Romney on Olympics: ‘I Tend to Tell People What I Actually Believe’
(JERUSALEM) -- Mitt Romney on Sunday shrugged off the suggestion he would like a do-over on his controversial comments about the London Olympics, stating that he says what he “actually believes.”
He added, however, that after two days of events, the Games’ organization has been “picture perfect.”
In a wide-ranging interview with ABC News, Romney talked about his bumpy trip through London as well as assessing his prospects for debating President Obama and his moment at the Western Wall.
So far the roughest moment on the Republican presidential candidate’s road trip came after he said that some things about the Olympics were “disconcerting.” That remark angered Brits, including the mayor of London.
“You know, I was referring to press reports before I even got to London that suggested that the organizing committee was having some challenges,” Romney told ABC News.
“I was there for two days,” he added. “The games were carried out without a hitch. So, as far as I’m able to tell, despite the challenges as any organizing committee faces, they were able to organize games that have been so far so good, picture perfect.”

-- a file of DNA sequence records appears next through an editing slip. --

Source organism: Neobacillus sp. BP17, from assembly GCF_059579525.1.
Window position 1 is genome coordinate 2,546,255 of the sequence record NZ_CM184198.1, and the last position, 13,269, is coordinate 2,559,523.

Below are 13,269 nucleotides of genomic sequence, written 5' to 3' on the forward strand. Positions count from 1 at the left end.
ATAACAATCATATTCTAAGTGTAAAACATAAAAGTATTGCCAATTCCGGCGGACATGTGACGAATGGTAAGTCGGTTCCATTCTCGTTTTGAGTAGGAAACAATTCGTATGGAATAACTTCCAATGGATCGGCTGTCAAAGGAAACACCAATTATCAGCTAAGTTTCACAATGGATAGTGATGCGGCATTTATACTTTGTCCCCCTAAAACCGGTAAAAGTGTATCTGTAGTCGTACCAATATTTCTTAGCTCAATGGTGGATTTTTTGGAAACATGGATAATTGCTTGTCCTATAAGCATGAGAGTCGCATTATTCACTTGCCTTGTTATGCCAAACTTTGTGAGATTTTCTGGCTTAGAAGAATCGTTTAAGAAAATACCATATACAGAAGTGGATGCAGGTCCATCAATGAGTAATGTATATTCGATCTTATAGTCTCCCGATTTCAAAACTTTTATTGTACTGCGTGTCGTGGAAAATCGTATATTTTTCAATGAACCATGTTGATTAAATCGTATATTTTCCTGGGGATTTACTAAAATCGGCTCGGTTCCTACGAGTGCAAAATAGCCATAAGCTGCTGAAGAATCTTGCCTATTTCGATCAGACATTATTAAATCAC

“I tend to tell people what I actually believe,” Romney said when asked if he would want to change his words if he could go back and answer the questions again.
The Republican presidential candidate looked ahead to his two debates with Obama this fall. He said that while he has not held any practice debates, he knows that the president was “a very effective debater in the last round.”
“There’s a lot that we’ll do at getting prepared for these debates with President Obama,” said Romney. “I think, as you suggest, they’ll be very important because the rhetoric will be met with response. And if there’s ever been something which is said which is untrue, the truth will come out.”
“I would expect [the president] to be very effective on the debate stage,” Romney said. “I don’t think that it will come down to a selection of words. I think it will come down to a selection of course. What is the path America wants to follow?”
Romney also shared a story about a moment he had with his wife, Ann, before the couple visited one of the holiest sites in the Jewish religion on Sunday, the Western Wall. Romney revealed that he and Ann sat together and shared the prayers they placed in the wall that day.
“Yes, before we went to the wall we both sat down and wrote prayers, and you know I read to her what I had written and she read to me what she wrote,” he said.
“My thoughts were in regards to peace, my family, my wife and the source of our salvation,” Romney said.
Copyright 2012 ABC News Radio